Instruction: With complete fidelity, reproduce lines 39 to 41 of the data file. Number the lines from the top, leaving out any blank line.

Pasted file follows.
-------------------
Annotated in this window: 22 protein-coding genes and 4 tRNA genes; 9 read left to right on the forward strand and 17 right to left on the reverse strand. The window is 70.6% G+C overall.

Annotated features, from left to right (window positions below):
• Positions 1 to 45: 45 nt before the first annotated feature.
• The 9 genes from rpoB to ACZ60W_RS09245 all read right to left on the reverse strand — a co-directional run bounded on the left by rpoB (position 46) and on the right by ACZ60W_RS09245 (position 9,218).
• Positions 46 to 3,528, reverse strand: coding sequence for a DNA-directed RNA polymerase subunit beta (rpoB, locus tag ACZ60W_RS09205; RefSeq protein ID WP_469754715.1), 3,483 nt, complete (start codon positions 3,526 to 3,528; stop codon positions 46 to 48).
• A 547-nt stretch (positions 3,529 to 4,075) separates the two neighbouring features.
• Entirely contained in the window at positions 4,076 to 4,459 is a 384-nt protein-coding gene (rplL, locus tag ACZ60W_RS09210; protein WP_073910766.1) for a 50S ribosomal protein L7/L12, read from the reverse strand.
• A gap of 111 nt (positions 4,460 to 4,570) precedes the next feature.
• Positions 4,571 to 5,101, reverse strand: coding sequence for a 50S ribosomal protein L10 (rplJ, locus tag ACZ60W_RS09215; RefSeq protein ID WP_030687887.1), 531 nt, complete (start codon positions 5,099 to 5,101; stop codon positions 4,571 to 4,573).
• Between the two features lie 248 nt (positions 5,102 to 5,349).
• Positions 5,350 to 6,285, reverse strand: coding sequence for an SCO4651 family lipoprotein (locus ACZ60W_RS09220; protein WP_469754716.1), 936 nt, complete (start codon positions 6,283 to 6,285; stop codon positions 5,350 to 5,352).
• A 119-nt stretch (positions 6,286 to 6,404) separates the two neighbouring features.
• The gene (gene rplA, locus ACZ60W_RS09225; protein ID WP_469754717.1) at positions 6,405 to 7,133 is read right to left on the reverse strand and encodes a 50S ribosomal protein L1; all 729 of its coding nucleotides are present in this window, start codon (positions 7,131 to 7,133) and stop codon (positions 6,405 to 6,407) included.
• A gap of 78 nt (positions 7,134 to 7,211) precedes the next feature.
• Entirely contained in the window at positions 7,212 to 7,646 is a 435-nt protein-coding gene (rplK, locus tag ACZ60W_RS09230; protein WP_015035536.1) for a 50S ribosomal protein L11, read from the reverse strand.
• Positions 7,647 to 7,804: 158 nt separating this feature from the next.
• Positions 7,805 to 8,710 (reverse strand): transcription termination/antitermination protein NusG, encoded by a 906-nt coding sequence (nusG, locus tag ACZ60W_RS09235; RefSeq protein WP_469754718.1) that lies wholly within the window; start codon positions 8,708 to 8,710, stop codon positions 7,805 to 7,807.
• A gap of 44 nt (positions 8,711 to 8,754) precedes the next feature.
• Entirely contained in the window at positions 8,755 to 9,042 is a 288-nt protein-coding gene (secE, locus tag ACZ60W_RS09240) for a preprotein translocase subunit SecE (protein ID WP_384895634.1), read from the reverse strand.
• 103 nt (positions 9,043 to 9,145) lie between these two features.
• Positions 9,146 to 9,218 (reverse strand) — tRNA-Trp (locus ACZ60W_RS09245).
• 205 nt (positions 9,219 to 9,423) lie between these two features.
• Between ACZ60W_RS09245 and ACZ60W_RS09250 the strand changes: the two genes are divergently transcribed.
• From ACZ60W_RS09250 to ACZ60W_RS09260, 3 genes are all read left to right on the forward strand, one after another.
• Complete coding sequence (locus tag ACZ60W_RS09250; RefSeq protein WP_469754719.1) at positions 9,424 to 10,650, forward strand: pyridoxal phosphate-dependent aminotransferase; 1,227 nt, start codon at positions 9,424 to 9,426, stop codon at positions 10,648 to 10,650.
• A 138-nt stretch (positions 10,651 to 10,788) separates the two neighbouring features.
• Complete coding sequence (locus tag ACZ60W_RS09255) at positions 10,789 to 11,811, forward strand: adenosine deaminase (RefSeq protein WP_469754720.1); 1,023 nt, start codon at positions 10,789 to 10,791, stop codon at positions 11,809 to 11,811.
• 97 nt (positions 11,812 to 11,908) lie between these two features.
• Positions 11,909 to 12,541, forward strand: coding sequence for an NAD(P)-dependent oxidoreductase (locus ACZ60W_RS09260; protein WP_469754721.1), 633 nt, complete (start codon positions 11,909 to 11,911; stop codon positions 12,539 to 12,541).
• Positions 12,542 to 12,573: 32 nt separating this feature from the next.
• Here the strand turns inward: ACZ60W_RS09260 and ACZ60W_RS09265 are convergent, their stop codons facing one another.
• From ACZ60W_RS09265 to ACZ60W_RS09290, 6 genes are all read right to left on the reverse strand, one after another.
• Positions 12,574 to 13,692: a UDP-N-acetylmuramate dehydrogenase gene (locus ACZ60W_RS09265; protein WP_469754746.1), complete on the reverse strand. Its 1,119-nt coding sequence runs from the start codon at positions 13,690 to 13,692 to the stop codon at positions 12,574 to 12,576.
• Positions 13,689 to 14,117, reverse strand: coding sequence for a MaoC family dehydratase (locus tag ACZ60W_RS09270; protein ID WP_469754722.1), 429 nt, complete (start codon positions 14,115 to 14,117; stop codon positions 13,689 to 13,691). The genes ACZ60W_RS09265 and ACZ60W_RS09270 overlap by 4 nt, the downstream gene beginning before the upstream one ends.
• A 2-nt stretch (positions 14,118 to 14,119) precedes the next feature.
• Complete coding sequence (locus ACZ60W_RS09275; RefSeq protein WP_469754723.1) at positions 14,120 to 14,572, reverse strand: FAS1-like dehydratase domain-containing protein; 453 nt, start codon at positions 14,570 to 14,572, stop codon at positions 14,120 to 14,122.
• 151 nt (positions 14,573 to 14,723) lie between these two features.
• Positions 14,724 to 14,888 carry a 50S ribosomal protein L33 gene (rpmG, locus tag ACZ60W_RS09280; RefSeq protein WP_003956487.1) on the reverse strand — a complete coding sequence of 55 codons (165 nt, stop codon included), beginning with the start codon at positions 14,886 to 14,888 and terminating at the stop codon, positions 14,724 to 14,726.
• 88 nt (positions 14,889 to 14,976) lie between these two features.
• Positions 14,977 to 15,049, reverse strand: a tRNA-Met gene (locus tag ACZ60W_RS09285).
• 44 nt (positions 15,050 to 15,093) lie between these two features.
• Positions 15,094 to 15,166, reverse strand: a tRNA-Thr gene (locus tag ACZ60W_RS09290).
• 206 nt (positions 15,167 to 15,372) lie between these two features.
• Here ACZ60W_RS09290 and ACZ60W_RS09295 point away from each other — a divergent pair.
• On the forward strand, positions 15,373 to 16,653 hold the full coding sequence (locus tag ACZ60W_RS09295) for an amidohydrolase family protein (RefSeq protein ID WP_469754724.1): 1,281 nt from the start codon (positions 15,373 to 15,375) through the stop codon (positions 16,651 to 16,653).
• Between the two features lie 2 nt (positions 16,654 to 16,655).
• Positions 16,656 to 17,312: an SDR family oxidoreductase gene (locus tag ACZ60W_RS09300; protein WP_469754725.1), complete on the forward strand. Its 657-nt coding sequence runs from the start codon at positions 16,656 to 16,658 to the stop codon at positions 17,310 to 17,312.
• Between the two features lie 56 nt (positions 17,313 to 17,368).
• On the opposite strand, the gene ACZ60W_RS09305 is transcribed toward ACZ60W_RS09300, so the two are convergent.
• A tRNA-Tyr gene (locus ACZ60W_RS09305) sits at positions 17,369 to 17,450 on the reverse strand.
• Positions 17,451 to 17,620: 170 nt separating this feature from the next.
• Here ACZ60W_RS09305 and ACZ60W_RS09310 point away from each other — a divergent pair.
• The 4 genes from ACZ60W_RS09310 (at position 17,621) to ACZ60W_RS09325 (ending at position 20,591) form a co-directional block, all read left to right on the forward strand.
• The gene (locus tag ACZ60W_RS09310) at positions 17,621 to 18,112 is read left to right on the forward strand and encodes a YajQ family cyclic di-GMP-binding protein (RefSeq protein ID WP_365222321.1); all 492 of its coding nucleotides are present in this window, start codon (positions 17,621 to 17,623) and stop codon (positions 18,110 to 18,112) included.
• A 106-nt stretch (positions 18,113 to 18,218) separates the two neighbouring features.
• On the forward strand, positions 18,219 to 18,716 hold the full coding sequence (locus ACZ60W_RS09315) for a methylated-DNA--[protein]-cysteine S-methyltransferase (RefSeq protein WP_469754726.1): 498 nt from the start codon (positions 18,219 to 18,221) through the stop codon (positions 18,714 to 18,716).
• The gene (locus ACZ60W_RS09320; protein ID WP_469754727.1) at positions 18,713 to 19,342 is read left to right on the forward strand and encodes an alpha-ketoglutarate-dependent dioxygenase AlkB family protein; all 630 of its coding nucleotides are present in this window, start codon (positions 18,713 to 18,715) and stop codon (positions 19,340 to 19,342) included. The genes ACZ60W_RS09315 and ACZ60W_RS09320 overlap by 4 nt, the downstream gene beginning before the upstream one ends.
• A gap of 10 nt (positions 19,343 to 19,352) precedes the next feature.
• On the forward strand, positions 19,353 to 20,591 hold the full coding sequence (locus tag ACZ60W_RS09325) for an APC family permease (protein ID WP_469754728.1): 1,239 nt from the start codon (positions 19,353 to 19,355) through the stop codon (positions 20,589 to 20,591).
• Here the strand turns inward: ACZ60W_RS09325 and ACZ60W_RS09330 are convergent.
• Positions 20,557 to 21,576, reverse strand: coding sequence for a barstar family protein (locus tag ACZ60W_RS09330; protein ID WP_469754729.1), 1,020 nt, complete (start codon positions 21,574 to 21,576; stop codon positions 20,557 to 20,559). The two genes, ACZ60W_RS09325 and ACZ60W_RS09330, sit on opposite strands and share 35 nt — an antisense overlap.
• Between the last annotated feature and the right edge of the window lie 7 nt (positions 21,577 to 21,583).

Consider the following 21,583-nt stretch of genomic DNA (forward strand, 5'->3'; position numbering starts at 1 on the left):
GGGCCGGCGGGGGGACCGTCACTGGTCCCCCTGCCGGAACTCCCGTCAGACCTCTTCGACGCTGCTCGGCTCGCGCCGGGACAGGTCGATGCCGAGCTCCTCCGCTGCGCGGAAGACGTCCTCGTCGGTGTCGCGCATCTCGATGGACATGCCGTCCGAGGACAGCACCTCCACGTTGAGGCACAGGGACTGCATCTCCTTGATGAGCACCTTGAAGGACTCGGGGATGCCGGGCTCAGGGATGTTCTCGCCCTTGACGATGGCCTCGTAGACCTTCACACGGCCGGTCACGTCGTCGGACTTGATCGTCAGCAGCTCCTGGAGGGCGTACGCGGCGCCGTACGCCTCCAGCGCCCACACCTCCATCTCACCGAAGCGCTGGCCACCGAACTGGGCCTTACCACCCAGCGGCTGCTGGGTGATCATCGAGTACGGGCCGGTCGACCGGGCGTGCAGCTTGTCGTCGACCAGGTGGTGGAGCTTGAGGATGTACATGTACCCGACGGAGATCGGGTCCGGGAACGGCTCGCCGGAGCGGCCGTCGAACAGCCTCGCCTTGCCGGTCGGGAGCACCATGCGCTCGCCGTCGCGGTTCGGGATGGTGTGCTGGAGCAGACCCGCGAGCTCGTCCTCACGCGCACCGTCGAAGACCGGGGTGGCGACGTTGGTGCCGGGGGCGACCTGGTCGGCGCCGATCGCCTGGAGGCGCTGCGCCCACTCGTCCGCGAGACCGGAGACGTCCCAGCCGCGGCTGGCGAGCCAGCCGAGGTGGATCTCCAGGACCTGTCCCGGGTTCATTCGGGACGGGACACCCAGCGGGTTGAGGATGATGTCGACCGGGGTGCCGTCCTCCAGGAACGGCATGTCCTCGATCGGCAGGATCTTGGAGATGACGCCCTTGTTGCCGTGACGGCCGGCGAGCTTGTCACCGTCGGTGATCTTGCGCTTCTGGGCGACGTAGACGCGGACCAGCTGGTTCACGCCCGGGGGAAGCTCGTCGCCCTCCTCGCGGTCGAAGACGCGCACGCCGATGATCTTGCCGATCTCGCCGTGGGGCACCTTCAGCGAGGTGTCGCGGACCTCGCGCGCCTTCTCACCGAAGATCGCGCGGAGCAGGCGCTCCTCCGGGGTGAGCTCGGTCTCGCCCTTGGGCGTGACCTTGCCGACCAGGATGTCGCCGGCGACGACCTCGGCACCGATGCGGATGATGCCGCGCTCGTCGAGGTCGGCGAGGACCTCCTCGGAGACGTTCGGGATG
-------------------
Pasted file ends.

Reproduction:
• 88 nt (positions 14,889 to 14,976) lie between these two features.
• Positions 14,977 to 15,049, reverse strand: a tRNA-Met gene (locus tag ACZ60W_RS09285).
• 44 nt (positions 15,050 to 15,093) lie between these two features.